Thursday, October 14 - 17 miles

Another cool, windy, sunny day. The wind tried to tear our tent to pieces last night. Almost succeeded too. The ground was too hard, so it wasn’t pegged as securely as usual. We used rocks as anchors, and it still rustled and moaned all night.

There were beautiful views this morning. The trail is better than expected, but still pretty rugged. We finally saw a deer this morning. Does it know it has this respite before the second hunting season begins? There is still snow and ice on the trail, including one semi-frozen waterfall. It made for slow and careful walking. A lot of the trail hugs the side of the mountain, almost at contour. When the trail is good, it makes for easy walking, but often it is very narrow and rocky so we have to be careful. I’m just plain slow. It’s frustrating, but I’ve been stumbling a lot ever since I switched boots (the new ones are heavier), and I don’t want to fall, not when the drop is several hundred feet. Then there’s the altitude, which I blame for my breathlessness on the uphills. It’s as good an excuse as any. But after four months of hiking and six weeks at altitude, you’d think I’d be in better shape!

High country tarn

It’s cold up this high, but beautiful. We passed by Blue Lake, a big one with some lovely campsites, but it was too early to stop. Up here we have a nice view of nearby Conejos Peak and the pond below us. The afternoon was easy up and down except the climb out of the Middle Fork, which was endless. No people or animals today. This morning we startled a flock of ptarmigan, starting to show their winter coloration. That was interesting.

Jim: We camped in the lee of a patch of krumholz near a glacial tarn at something over 12000'. It’s cold but clear - and we’re hopeful that we’ll actually make it out of Colorado without serious snowfall.

Friday, October 15 - 16 miles to Trujillo Meadows

A blustery day, all in all. We’re sheltering in a sunny spot behind a row of stunted trees. The wind steals our breath and makes us stagger. Thank heavens, I have my walking stick, or I’d have fallen a dozen times. We’re walking on a huge open plateau on top of the world. In places, it’s pretty grassy meadow, in others, huge rock fields. We passed two good-sized lakes this morning: Trail Lake and the Dipping Lakes where they used to dip sheep. I wonder if the water is poison? Probably not, but I bet it used to be. Plus there were dozens of small ponds. Supposedly the next 12 miles are dry. We’re trying to decide whether to take a side-trail which will get us below treeline sooner, and thus out of the wind and down to water, or stay up here on the open ridge. My heart says high; my head says go down.

The old stock driveway

LATER: The choice was made by default. Right after lunch we lost the trail. We wandered through pond-filled meadows, chasing illusory cairns. Finally we stumbled on the trail junction. Trouble was, we could only see one set of cairns, and they weren’t the CDT. We followed the cairns, bushwhacking through the grass on what used to be stock driveway. Evidently it isn’t used any more as there was no treadway, and many of the cairns were missing. It wasn’t easy following the route as it wandered along the wide plateau. Suddenly we ran into good, heavily used pack trail, heading south. We thought it might be the side trail we were looking for, so we followed it. Then it turned east, and we weren’t supposed to, so we started bushwhacking down what we thought was the Rio do los Pinos. I saw two elk about a mile down the creek. Suddenly the valley got very very steep. We kept going down, grabbing hold of trees, bushes, rocks and grass tufts. We followed the creek, crossed a couple of side creeks, occasionally found foot trail, found a hand-made picnic table in the middle of nowhere and the remains of a cabin, cussed the map which showed a jeep road that didn’t exist, and finally found a jeep road that had been bulldozed closed, and plowed shut. With some difficulty, we followed it to the Trujillo Reservoir. We found a flat area just off the road and set up as darkness was setting in. We were tired and sore, but no longer lost. What a day!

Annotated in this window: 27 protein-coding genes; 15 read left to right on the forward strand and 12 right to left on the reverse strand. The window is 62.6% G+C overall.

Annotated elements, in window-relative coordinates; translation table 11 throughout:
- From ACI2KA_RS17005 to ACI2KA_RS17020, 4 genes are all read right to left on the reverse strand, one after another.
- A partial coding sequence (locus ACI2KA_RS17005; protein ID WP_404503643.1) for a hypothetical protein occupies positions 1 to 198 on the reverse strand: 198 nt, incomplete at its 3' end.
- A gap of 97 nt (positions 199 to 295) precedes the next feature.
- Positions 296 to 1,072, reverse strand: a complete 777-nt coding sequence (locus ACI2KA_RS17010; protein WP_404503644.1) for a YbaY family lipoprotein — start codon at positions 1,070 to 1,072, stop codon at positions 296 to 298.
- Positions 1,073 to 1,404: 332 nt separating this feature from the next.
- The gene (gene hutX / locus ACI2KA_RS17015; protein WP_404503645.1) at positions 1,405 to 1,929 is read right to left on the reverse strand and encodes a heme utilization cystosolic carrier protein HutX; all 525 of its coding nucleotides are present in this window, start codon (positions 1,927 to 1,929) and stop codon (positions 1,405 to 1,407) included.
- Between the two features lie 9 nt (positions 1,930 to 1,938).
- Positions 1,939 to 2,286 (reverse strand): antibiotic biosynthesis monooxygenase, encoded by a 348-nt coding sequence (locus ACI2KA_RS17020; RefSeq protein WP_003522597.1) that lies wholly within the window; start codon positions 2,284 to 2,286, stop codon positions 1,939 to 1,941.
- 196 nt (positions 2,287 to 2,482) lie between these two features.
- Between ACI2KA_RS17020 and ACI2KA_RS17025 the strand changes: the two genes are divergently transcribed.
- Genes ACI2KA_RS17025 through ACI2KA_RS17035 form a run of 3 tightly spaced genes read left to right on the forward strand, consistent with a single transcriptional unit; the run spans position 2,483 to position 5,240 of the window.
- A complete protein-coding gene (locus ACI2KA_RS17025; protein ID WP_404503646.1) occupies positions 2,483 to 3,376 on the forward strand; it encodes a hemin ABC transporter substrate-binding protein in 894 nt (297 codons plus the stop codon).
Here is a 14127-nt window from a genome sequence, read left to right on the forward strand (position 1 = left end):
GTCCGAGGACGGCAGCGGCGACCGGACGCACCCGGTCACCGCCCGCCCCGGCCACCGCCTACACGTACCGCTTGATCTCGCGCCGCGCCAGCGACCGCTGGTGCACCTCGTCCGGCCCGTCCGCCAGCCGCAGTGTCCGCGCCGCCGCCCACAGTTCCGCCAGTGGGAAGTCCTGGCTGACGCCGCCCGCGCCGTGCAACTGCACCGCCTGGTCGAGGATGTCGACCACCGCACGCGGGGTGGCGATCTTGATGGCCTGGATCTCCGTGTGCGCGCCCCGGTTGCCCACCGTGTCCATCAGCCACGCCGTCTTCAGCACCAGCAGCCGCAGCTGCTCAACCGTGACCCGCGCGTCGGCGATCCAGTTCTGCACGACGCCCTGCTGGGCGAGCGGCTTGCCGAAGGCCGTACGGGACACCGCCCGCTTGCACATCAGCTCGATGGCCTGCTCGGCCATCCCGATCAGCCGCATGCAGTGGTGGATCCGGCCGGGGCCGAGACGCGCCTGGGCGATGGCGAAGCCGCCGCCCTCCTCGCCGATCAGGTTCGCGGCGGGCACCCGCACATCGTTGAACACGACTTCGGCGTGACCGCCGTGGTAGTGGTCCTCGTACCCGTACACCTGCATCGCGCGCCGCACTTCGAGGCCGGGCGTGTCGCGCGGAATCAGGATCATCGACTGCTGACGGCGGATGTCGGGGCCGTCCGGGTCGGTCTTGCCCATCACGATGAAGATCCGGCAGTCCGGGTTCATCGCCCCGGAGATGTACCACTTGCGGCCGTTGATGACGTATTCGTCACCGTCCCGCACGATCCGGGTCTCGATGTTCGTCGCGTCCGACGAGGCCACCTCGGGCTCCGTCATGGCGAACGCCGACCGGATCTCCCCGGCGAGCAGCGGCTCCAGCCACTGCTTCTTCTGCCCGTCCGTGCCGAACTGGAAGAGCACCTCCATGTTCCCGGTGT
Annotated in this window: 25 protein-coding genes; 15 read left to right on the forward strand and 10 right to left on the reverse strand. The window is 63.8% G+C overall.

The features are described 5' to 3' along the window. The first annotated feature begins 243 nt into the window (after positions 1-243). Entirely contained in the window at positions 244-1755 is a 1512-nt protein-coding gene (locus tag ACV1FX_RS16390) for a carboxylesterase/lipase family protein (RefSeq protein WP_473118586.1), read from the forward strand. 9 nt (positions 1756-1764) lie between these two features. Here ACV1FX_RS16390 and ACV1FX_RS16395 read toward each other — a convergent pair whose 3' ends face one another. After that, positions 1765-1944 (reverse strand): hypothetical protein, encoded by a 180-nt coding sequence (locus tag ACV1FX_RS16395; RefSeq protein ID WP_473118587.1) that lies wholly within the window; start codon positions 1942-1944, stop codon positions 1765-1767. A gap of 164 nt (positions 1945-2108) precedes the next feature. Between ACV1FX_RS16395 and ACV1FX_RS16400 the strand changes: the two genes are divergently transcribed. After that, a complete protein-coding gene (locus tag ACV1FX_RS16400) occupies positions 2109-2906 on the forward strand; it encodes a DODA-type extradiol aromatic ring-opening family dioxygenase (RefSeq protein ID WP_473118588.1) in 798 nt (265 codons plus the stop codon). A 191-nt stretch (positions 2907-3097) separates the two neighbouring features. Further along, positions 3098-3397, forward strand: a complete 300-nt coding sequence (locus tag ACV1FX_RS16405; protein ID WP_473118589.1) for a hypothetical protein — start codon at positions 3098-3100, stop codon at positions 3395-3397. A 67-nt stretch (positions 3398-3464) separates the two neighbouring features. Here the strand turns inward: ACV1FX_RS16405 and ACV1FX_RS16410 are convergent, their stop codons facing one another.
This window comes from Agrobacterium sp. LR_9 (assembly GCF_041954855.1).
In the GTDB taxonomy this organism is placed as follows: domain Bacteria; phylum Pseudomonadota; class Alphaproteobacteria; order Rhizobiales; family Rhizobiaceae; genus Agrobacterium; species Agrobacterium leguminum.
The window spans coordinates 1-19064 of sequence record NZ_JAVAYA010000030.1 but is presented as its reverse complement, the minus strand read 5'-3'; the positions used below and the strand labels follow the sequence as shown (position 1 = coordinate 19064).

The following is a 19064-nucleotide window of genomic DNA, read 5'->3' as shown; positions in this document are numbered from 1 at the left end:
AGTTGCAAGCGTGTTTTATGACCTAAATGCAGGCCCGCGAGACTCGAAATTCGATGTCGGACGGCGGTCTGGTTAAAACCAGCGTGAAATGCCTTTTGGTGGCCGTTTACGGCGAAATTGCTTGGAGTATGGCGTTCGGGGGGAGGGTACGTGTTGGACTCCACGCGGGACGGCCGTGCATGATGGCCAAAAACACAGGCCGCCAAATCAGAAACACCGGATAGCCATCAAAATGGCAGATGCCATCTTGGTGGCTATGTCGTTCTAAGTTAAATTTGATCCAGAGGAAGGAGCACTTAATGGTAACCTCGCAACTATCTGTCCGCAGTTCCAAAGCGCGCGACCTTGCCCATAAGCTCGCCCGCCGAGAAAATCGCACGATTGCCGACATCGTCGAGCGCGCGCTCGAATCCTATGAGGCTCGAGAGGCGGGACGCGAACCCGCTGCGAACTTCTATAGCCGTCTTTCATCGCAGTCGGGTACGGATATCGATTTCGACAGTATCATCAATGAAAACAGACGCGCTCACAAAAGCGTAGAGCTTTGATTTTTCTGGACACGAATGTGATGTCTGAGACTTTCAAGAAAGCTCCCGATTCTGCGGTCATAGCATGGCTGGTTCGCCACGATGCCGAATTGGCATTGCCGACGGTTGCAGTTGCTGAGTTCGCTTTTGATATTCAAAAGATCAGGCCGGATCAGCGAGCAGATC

Jim: We camped about four miles from Cumbres Pass. Probably could have made it to the Pass tonight, but we found a spot on the edge of a FS campground, complete with water, just as it was getting dark. We were tired. Today was a good day, but also sometimes frustrating.

Saturday, October 16 - 3 to Chama and 4 in town

Trestle at Cumbres Pass

We made it to Cumbres Pass, where we had a nice surprise. As we were waiting for a ride into town, up walked two CDT thruhikers: Jason and Julian, whom we’ve been following ever since Glacier. They took five days off and then hiked the loop around Creede, which is how we managed to catch up. They are just out of college, and hiking on the economy plan - $25 a week. That’s a low budget hike. In town, they’ve been able to stay with locals or friends for much of the hike, and if they can’t find a free room, they just camp, so the money goes for beer, food and the occasional cigarette. Julian had hiked the PCT, but this was Jason’s first long hike. They are nice guys. We all got a ride in the first truck that passed, then had a good breakfast at a Mexican restaurant after we discovered we’d been dropped off a mile and a half from the Post Office.

Chama is another trail town that is spread out along a highway. We dropped our packs at a motel whose managers were out (the maids let us leave them in the laundry room) and rushed to sort and repack our boxes before the Post Office closed at noon. We then ate lunch at Fosters, then got a motel room, but not where we left our packs. The other was cheaper, with breakfast included, and had non-smoking rooms, which the first motel lacked. Then we bought groceries, took a long overdue shower, went to the campground to do laundry and made phone calls. Chama is more expensive than we expected. They have a narrow gauge railroad which winds through the mountains that attracts a lot of tourists. Today is the last day of the season, so the town is full, busy, and high-priced. Tomorrow only the hunters will remain and prices will go down again. It seems to be a rather poor town otherwise, with more trailers than houses. But people are really nice. Since we are now in New Mexico, it is time for Mexican food for dinner.

Sunday, October 17 -- Rest day in Chama

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Created: Fri, 16 Jan 2004
Revised: 30 Sept 2016